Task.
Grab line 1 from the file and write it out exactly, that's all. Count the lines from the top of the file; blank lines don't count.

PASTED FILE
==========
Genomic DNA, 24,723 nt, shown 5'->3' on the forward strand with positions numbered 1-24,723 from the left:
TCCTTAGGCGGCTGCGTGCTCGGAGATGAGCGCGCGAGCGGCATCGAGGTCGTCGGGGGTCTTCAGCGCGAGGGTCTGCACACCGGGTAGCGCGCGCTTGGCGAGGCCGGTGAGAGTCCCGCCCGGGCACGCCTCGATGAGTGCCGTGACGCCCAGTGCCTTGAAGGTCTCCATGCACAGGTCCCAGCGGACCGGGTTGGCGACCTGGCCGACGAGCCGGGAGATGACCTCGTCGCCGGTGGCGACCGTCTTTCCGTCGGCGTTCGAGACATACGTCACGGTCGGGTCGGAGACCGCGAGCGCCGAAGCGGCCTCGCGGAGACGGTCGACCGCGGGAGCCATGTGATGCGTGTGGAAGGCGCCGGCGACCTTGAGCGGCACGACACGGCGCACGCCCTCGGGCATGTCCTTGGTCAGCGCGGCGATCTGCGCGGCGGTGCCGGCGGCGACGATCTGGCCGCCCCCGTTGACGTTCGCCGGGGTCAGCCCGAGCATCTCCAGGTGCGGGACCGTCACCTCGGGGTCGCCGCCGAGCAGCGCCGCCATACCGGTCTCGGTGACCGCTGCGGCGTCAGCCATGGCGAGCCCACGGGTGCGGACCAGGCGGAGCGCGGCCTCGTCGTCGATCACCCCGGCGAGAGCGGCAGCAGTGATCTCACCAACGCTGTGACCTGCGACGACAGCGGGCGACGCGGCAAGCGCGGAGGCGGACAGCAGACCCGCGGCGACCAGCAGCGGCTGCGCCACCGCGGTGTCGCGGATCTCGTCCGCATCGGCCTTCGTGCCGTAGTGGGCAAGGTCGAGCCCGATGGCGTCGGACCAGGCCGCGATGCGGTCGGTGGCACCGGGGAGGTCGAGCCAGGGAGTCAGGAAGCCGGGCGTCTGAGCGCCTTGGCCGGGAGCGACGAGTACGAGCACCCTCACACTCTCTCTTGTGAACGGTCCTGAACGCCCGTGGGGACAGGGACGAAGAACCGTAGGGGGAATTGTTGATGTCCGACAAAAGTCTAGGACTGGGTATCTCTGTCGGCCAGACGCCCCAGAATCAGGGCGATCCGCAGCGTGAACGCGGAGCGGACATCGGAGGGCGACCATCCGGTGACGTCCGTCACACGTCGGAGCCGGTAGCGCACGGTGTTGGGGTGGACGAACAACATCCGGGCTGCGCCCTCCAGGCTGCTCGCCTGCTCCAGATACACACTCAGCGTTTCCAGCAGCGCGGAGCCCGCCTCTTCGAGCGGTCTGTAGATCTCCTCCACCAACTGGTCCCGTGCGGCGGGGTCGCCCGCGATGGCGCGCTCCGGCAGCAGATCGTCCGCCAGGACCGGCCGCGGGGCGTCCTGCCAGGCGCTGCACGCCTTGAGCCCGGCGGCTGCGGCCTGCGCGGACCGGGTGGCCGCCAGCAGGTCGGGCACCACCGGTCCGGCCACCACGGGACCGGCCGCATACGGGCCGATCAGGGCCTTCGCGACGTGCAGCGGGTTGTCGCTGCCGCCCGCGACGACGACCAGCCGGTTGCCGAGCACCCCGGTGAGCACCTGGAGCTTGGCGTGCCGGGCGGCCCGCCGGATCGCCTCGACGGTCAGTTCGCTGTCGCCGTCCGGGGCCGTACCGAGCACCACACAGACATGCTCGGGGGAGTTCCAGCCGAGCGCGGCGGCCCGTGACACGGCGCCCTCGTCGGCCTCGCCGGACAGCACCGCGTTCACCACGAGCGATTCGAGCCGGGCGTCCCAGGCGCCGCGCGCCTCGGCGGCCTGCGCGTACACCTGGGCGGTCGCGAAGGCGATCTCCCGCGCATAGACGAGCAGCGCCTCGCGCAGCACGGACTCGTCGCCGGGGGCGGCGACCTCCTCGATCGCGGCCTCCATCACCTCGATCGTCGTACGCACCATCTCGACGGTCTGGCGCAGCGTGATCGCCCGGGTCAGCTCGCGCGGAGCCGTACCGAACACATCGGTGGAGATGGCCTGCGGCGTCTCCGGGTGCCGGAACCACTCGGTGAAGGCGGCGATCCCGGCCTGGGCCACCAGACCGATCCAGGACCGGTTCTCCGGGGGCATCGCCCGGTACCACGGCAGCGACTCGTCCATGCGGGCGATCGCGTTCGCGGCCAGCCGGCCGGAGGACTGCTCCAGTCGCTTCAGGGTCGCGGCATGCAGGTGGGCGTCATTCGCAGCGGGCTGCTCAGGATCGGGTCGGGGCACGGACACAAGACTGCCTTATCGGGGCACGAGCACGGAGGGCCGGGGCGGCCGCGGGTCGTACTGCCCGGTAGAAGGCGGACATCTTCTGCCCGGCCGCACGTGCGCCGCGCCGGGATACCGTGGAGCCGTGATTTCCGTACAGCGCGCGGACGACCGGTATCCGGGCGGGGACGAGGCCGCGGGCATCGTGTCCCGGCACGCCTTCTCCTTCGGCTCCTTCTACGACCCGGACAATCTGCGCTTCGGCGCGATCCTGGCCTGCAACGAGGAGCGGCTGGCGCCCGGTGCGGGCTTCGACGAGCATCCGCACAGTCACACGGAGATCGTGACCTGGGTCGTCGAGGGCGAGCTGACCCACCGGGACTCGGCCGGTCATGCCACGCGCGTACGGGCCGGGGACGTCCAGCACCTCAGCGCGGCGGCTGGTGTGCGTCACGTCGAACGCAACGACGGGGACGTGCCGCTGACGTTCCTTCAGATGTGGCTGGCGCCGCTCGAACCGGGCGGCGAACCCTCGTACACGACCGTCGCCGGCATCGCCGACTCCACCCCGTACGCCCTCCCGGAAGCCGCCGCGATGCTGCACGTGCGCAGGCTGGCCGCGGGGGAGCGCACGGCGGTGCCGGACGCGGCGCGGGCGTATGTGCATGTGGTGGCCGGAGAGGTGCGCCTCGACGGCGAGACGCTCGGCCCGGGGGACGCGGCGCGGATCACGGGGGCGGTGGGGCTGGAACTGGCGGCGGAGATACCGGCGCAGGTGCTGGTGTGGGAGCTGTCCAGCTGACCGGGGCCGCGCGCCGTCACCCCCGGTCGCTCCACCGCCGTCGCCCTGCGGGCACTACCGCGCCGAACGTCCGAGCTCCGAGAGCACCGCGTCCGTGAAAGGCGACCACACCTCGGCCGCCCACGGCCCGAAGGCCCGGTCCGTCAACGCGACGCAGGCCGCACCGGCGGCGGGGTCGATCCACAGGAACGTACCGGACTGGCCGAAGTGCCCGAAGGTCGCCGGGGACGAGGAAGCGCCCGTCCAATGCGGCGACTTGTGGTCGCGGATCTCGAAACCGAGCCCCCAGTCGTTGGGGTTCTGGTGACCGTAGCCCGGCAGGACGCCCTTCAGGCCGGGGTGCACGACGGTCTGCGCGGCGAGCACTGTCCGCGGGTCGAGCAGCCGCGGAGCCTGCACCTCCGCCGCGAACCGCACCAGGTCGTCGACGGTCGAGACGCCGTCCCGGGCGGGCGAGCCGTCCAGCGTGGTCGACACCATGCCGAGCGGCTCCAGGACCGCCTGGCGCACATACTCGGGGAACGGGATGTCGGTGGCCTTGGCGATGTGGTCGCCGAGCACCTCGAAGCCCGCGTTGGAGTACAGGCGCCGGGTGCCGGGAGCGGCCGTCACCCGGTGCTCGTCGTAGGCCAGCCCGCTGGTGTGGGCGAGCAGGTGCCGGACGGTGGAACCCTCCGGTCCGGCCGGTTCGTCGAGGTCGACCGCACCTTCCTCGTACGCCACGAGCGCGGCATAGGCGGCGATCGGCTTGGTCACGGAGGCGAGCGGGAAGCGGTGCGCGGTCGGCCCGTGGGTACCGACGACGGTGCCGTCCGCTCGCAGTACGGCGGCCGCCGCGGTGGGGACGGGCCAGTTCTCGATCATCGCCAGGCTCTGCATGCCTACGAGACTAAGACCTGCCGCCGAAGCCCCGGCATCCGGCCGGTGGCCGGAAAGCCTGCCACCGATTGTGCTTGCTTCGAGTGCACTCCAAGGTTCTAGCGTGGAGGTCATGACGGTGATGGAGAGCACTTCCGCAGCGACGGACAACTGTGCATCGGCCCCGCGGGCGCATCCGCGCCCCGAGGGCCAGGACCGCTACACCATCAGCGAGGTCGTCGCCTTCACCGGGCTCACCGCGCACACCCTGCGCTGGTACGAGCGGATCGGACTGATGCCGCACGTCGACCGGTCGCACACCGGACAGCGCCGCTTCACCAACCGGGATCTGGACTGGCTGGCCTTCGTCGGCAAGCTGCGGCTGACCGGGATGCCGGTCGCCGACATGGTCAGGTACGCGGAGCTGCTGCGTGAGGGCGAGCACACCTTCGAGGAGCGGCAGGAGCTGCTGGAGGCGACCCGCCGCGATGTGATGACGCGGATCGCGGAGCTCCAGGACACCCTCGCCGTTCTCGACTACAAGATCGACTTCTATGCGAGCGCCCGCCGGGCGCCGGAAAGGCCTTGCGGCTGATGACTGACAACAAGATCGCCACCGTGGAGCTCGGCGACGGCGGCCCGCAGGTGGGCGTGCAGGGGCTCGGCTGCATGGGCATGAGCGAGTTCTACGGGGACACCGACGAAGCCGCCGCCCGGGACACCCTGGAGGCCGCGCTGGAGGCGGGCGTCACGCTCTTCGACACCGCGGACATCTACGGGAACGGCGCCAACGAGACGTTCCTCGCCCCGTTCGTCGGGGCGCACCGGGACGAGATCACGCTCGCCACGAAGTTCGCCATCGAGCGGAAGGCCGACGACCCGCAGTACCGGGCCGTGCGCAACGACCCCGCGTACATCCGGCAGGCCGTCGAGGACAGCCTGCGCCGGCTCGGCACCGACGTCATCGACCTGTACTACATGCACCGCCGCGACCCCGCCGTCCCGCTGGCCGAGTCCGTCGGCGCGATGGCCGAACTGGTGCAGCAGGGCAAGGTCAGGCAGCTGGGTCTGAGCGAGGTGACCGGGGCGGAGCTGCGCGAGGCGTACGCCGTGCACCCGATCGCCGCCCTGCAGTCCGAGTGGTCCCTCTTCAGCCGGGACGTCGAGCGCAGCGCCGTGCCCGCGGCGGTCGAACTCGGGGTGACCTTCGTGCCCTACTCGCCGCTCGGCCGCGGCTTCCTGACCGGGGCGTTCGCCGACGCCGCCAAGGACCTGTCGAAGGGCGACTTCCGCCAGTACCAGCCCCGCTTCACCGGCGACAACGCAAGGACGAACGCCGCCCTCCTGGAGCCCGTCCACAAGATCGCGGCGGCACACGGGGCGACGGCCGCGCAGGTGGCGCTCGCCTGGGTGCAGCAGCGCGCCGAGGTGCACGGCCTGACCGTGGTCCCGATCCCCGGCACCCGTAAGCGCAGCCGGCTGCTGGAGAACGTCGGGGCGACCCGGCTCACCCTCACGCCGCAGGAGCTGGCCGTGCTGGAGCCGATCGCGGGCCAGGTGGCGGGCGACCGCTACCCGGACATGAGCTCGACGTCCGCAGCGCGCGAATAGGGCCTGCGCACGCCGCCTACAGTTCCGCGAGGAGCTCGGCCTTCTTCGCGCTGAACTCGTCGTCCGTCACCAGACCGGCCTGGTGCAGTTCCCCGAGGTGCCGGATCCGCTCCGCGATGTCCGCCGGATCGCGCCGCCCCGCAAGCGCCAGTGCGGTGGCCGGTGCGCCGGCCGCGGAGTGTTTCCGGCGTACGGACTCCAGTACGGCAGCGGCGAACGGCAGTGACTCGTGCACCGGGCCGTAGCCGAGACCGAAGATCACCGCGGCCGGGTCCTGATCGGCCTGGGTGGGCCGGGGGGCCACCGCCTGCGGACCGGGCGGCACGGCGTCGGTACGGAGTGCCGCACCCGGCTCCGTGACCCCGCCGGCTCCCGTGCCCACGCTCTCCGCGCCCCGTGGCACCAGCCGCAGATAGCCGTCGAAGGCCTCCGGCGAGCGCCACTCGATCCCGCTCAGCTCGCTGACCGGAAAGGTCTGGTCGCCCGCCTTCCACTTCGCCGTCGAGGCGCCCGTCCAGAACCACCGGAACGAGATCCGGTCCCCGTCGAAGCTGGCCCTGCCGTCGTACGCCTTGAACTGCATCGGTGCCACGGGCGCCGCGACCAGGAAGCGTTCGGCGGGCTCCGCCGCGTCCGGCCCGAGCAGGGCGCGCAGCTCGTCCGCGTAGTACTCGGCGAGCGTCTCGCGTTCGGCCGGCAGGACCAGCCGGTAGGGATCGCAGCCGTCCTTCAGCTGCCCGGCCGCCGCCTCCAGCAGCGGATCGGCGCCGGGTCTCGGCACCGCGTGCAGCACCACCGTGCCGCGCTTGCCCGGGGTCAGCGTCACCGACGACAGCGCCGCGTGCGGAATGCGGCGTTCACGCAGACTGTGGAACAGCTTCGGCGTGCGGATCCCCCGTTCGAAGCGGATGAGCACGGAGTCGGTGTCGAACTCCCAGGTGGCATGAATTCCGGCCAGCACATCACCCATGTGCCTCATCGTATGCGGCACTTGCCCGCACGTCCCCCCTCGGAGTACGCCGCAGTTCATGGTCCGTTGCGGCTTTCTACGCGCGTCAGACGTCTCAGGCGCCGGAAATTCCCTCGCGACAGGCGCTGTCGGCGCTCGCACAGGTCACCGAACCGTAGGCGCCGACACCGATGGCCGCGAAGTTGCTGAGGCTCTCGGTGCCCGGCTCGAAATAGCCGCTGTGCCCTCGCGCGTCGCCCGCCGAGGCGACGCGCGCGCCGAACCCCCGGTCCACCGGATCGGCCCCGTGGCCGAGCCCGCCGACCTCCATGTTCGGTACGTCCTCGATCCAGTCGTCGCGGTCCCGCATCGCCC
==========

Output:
Genomic DNA, 24,723 nt, shown 5'->3' on the forward strand with positions numbered 1-24,723 from the left: